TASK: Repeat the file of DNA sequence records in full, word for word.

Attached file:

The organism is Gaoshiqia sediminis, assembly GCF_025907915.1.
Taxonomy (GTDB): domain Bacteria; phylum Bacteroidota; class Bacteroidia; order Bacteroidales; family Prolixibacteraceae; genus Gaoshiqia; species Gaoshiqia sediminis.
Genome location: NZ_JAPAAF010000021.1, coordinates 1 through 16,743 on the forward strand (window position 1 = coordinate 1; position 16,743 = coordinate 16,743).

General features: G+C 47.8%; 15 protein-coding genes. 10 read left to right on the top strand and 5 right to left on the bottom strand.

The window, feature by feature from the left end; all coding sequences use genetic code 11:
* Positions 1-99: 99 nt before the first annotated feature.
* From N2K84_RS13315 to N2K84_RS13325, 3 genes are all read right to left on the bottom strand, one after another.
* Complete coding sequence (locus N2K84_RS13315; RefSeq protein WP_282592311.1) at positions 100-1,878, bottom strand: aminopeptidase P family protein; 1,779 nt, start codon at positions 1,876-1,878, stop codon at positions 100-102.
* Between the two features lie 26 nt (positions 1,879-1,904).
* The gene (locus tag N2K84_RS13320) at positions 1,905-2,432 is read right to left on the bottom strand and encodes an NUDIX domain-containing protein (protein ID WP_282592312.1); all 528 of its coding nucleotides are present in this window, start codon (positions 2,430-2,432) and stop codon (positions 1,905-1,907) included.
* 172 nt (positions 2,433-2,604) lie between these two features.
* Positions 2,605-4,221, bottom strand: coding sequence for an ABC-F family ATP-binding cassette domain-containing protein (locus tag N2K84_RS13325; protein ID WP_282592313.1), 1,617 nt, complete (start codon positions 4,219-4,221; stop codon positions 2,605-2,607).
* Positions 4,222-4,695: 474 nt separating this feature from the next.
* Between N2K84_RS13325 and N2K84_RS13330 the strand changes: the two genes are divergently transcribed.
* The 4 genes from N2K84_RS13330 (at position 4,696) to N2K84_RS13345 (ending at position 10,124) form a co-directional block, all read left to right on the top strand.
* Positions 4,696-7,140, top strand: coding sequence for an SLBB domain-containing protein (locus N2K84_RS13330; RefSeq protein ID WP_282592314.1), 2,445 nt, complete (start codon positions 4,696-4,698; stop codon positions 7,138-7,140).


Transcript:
The organism is Gaoshiqia sediminis, assembly GCF_025907915.1.
Taxonomy (GTDB): domain Bacteria; phylum Bacteroidota; class Bacteroidia; order Bacteroidales; family Prolixibacteraceae; genus Gaoshiqia; species Gaoshiqia sediminis.
Genome location: NZ_JAPAAF010000021.1, coordinates 1 through 16,743 on the forward strand (window position 1 = coordinate 1; position 16,743 = coordinate 16,743).

General features: G+C 47.8%; 15 protein-coding genes. 10 read left to right on the top strand and 5 right to left on the bottom strand.

The window, feature by feature from the left end; all coding sequences use genetic code 11:
* Positions 1-99: 99 nt before the first annotated feature.
* From N2K84_RS13315 to N2K84_RS13325, 3 genes are all read right to left on the bottom strand, one after another.
* Complete coding sequence (locus N2K84_RS13315; RefSeq protein WP_282592311.1) at positions 100-1,878, bottom strand: aminopeptidase P family protein; 1,779 nt, start codon at positions 1,876-1,878, stop codon at positions 100-102.
* Between the two features lie 26 nt (positions 1,879-1,904).
* The gene (locus tag N2K84_RS13320) at positions 1,905-2,432 is read right to left on the bottom strand and encodes an NUDIX domain-containing protein (protein ID WP_282592312.1); all 528 of its coding nucleotides are present in this window, start codon (positions 2,430-2,432) and stop codon (positions 1,905-1,907) included.
* 172 nt (positions 2,433-2,604) lie between these two features.
* Positions 2,605-4,221, bottom strand: coding sequence for an ABC-F family ATP-binding cassette domain-containing protein (locus tag N2K84_RS13325; protein ID WP_282592313.1), 1,617 nt, complete (start codon positions 4,219-4,221; stop codon positions 2,605-2,607).
* Positions 4,222-4,695: 474 nt separating this feature from the next.
* Between N2K84_RS13325 and N2K84_RS13330 the strand changes: the two genes are divergently transcribed.
* The 4 genes from N2K84_RS13330 (at position 4,696) to N2K84_RS13345 (ending at position 10,124) form a co-directional block, all read left to right on the top strand.
* Positions 4,696-7,140, top strand: coding sequence for an SLBB domain-containing protein (locus N2K84_RS13330; RefSeq protein ID WP_282592314.1), 2,445 nt, complete (start codon positions 4,696-4,698; stop codon positions 7,138-7,140).